Go package and executable that implements the Fractal Growth algorithm described in The Computational Beauty of Nature by Gary William Flake (MIT Press 2011). This algorithm generates self-similar fractals using a simple grammar-based approach called an L-System.
The L-System grammar consists of a starting point (the seed) and a set of expansion rules. The seed is used as the starting point and a sequence of symbols is generated by evaluating the grammar repeatedly over a fixed number of iterations. During each evaluation each symbol in the sequence is replaced with a new set of symbols using the grammar's rules.
The final sequence of symbols is converted into an image by a plotter which interprets the sequence as a list of movement commands for a simple turtle graphics system.
go get -u github.com/iand/growth
Documentation is at http://godoc.org/github.com/iand/growth
For full control, import the
github.com/iand/growth/plot package into your program, define a
Grammar and use a
Plotter to draw it. This repository contains a sample application in
growth.go that demonstrates how to control the generated image. If you ran the
go get command above then the application will have been compiled into an executable present
Run the executable to generate the default plot of the big-h fractal, which will be written to a
file called growth.png. The particular fractal to draw can be specified with the
-e command line
catalog/catalog.go for a list of pre-defined fractals. Use the
-o flag to change the output filename.
The sequence a string is initialised to the seed's value. On each iteration each rune in the string
is matched against the rules defined in the grammar. A new sequence string is built by replacing the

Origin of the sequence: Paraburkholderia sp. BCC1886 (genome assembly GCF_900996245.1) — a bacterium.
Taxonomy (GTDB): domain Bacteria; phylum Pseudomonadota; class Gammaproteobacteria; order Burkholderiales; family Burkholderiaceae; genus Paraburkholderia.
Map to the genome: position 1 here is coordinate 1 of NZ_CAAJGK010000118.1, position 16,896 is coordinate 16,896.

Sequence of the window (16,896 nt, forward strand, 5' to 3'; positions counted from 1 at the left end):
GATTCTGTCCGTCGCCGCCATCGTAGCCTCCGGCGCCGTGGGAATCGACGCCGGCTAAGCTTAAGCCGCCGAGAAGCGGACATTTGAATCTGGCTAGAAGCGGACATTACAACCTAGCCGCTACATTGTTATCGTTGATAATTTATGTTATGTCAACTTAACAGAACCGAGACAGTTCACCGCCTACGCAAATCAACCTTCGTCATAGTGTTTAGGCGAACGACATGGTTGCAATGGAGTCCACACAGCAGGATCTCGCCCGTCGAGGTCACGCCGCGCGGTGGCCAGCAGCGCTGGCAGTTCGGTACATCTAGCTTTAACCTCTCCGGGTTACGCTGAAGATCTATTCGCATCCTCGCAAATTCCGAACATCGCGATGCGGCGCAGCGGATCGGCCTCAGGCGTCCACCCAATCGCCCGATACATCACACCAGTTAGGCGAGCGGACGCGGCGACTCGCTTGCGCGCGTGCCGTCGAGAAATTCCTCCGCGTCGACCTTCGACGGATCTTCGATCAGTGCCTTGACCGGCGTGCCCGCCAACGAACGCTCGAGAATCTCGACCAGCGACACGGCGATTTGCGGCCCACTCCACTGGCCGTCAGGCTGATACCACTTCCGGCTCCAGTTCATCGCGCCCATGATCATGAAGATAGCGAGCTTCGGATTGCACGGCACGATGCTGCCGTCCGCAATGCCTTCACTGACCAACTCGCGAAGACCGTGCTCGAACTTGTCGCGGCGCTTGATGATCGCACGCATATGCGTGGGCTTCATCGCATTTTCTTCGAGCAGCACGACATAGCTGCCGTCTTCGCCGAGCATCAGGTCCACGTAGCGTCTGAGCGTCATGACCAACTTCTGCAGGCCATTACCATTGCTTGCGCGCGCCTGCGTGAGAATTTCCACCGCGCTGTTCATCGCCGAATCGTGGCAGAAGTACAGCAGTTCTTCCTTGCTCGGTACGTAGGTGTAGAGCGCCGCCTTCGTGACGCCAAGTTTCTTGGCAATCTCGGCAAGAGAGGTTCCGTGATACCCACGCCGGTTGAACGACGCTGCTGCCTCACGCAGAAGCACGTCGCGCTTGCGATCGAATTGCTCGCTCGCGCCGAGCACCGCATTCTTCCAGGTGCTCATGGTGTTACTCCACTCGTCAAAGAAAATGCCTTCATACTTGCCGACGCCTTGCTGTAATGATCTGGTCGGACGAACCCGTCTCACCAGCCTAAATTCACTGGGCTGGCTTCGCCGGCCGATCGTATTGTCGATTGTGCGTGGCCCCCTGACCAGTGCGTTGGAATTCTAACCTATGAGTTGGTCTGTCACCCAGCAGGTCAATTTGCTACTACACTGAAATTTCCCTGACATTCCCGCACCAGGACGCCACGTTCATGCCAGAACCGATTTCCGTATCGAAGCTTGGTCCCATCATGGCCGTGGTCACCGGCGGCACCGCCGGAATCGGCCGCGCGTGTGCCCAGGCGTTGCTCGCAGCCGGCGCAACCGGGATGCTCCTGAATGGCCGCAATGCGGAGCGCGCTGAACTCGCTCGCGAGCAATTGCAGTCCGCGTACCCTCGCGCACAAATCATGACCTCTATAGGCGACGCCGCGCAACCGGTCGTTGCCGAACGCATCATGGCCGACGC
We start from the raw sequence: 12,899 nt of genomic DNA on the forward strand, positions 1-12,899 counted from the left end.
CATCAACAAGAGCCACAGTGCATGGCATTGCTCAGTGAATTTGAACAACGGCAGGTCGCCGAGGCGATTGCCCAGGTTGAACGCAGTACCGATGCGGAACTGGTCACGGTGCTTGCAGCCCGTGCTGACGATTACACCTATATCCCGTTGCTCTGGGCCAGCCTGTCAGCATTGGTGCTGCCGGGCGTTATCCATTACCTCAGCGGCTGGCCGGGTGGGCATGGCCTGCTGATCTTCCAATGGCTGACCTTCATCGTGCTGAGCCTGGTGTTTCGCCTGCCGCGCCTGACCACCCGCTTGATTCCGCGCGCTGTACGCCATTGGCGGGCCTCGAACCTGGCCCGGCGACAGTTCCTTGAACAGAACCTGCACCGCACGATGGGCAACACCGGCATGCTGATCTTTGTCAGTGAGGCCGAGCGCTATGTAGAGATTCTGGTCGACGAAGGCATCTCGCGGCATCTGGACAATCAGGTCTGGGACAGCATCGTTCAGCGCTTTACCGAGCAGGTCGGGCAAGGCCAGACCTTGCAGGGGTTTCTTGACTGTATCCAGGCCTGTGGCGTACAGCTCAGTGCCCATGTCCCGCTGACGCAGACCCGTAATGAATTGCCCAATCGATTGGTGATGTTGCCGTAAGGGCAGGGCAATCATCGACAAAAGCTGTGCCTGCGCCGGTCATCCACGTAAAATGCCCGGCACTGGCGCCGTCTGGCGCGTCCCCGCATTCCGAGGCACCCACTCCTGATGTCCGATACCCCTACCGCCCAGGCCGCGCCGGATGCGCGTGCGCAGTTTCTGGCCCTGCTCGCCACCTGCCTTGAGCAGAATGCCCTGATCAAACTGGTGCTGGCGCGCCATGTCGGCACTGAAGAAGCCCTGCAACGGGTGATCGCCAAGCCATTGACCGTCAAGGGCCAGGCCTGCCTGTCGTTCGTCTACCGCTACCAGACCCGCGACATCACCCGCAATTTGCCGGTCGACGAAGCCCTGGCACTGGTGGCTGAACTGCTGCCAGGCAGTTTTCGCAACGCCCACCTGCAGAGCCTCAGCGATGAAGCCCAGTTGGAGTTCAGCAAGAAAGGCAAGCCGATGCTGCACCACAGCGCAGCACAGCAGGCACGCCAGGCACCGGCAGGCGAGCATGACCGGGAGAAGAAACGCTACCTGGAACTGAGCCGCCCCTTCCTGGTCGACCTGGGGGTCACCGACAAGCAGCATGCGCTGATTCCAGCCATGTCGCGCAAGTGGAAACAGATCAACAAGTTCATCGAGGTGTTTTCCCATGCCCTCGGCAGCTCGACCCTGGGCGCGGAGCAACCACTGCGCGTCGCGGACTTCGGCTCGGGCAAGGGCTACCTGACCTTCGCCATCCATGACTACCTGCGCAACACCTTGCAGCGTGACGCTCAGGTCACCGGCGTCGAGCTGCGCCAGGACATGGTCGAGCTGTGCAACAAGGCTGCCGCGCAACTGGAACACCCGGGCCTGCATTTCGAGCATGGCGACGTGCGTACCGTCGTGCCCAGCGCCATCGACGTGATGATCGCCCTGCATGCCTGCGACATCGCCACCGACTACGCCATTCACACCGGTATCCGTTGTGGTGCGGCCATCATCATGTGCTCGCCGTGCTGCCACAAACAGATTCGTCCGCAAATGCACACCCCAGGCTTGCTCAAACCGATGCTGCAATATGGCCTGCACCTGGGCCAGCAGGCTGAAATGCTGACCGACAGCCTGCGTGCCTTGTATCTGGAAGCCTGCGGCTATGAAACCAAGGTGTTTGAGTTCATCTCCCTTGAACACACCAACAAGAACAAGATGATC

rune by the substitution defined in the rule, delimited by
> which indicate that the
plotter should step down in scale during this part of the sequence. If the rune does not match a
rule then it is simply copied into the new sequence.
As an example, given the seed
F++F++F and a rule
F: F-F++F-F the following sequences would be generated on each iteration:
Multiple rules can be specified. For example the
sierpinksi-gasket example has a seed of
and two rules:
F: F--F--F--GG and
G: GG. These generate the following sequences:
The Plotter interprets the following symbols. All others symbols are ignored.
F- move forward by the current step size and draw a line from the previous position to the new one
G- move forward by the current step size without drawing a line
+- rotate clockwise by the plotter's configured angle
-- rotate anticlockwise by the plotter's configured angle
[- save the current position and angle
]- restore the previous position and angle
|- identical behaviour to
Fhowever it is usually not expanded in a grammar so can be used to preserve scale
<- reduce the step size and line width by multiplying by StepDelta and LineWidthDelta
- '>' - restore the previous step size and line width
This is free and unencumbered software released into the public domain. For more
information, see http://unlicense.org/ or the accompanying